All over the U.S., states are passing legislation banning employers from asking for their employees’ social media login information. However, an amendment to the controversial Cyber Intelligence Sharing and Protection Act (CISPA, which Facebook no longer supports) shunning this practice was shot down by the U.S. House of Representatives.
Facebook is no longer a fan of a controversial bill that would drastically change cybersecurity. According to CNET, the social network pulled its support of H.R. 624, better known as the Cyber Intelligence Sharing and Protection Act. Opponents of the bill, which would give online entities the option to share data with the U.S. government, claim that it would destroy online privacy.
Facebook filed its first quarter lobbying reports with the U.S. Senate today and the numbers indicate that the social site is on pace for another record year, spending $650,000 so far in 2012.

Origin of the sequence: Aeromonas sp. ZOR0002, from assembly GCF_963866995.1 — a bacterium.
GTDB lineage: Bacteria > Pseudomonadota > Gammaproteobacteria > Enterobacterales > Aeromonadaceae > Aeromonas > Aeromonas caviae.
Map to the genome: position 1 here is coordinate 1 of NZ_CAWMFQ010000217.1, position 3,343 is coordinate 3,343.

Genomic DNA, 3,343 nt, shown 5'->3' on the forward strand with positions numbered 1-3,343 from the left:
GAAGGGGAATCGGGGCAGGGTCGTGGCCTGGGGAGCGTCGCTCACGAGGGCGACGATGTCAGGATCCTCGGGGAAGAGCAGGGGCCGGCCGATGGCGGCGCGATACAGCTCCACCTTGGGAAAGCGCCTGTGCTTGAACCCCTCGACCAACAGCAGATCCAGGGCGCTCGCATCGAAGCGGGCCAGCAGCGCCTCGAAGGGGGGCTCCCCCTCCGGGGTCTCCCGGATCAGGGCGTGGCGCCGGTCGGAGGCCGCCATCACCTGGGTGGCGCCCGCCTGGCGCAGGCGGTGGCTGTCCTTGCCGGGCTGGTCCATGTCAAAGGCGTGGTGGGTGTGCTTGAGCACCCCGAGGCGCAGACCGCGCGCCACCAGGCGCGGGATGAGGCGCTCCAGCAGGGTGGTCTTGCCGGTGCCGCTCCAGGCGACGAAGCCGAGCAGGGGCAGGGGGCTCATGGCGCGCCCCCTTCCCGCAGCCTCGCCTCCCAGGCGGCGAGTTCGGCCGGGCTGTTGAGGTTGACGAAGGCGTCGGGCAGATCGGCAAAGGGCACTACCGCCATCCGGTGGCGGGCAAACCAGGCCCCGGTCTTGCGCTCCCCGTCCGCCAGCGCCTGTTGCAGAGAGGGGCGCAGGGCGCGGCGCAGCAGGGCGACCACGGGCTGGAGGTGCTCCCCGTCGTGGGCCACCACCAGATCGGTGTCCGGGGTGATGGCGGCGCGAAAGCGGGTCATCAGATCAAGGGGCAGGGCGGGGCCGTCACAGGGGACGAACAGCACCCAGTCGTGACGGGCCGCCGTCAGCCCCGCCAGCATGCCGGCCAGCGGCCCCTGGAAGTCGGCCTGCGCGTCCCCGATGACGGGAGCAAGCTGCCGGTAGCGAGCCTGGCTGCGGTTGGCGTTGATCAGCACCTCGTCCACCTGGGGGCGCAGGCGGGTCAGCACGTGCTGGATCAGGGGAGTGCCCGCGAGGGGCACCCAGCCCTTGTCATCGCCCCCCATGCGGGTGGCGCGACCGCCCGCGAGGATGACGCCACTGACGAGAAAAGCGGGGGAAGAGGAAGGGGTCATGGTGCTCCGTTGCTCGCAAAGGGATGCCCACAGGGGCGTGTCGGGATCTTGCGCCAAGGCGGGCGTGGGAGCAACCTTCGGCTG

As Internet activists in the U.S. take their fight against a major cybersecurity bill known as Cyber Intelligence Sharing and Protection Act online, the inventor of the web, Tim Berners-Lee is voicing his protests to a similar proposal in the U.K., calling upon Facebook users to yank their personal data from the networking site.
Facebook is one of 100 companies supporting the bipartisan Cyber Intelligence Sharing and Protection Act, which tackles bad-guy style hacking by granting access to private data to the government, private security agencies and even other companies.